by Cassius Adair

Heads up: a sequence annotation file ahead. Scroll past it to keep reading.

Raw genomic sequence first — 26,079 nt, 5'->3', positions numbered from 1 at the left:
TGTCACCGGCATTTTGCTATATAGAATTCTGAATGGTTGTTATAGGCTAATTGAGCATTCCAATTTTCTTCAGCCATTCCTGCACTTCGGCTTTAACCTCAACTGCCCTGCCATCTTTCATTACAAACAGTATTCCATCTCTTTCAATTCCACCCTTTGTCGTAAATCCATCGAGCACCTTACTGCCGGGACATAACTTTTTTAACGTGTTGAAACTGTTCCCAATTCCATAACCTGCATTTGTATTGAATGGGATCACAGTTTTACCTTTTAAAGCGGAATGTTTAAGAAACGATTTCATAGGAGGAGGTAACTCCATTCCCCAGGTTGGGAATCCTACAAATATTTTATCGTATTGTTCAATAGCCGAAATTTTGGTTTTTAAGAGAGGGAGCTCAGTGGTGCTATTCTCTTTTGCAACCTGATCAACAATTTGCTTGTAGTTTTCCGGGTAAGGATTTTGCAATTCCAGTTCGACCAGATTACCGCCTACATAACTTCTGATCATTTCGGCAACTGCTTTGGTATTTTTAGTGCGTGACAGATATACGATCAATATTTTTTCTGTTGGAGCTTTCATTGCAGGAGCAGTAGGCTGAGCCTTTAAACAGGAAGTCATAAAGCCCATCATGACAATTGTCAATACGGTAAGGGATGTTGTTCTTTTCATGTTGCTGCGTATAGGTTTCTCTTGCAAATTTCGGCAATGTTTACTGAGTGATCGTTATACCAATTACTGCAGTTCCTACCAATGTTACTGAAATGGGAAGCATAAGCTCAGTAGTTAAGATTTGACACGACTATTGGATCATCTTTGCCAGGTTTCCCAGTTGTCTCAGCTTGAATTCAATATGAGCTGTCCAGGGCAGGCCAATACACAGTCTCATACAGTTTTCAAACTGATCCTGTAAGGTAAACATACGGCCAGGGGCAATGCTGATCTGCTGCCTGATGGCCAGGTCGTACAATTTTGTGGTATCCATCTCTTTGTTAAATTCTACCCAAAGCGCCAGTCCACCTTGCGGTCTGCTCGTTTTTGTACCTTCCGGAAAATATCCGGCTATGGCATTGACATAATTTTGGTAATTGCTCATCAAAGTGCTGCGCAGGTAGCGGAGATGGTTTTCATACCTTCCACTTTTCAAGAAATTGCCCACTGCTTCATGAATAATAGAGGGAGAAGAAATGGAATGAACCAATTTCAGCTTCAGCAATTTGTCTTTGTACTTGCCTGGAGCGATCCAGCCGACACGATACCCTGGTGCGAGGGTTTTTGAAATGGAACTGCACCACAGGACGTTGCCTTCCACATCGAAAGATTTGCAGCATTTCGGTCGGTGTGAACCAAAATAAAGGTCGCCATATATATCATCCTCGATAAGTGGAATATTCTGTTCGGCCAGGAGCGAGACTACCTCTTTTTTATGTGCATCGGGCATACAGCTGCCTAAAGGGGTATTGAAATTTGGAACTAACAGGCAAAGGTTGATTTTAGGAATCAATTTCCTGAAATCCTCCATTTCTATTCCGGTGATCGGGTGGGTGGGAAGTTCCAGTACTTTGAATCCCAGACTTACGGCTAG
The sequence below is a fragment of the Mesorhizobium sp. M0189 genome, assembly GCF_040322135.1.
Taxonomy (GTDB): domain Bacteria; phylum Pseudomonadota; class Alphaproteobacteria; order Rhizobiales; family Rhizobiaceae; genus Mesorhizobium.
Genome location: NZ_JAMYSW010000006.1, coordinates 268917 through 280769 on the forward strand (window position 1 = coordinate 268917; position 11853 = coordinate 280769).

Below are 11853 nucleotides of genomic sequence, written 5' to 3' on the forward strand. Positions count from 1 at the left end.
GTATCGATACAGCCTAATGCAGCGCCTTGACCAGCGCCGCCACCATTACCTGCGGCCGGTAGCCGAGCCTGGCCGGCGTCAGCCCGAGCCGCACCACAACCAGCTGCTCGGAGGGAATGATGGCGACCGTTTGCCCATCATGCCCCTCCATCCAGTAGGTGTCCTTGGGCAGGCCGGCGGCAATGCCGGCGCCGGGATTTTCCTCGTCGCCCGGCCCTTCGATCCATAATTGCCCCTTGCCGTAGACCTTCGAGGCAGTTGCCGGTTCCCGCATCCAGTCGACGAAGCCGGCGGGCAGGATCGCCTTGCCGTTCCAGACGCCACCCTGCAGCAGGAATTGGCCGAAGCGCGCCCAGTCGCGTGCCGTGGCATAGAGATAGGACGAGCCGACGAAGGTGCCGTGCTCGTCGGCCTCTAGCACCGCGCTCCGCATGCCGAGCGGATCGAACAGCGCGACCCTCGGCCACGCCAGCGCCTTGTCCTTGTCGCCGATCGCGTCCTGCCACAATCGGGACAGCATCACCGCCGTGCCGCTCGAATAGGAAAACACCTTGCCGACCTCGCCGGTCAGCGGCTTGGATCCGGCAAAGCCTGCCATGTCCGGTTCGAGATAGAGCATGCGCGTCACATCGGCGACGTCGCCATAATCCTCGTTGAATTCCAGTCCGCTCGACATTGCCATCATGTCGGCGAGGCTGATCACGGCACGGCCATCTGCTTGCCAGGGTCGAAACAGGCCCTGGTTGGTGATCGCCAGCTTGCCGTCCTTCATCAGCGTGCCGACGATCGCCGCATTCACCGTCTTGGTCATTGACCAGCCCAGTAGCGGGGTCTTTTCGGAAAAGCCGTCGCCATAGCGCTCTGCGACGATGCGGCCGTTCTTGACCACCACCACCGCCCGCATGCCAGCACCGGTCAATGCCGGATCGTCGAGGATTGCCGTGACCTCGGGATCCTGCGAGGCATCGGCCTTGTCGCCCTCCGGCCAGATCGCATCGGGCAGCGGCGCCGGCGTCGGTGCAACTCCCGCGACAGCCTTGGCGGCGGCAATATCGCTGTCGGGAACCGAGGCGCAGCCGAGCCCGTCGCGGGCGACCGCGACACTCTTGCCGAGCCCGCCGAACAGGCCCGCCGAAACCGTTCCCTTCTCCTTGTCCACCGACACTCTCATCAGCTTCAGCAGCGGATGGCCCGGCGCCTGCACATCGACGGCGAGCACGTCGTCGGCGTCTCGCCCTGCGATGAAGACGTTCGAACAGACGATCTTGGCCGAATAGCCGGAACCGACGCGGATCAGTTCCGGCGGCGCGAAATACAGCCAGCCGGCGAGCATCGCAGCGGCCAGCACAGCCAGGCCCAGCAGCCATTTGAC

Published by University of Pennsylvania Press (2016), Johns Hopkins University Press (2014), | 304, 184 pages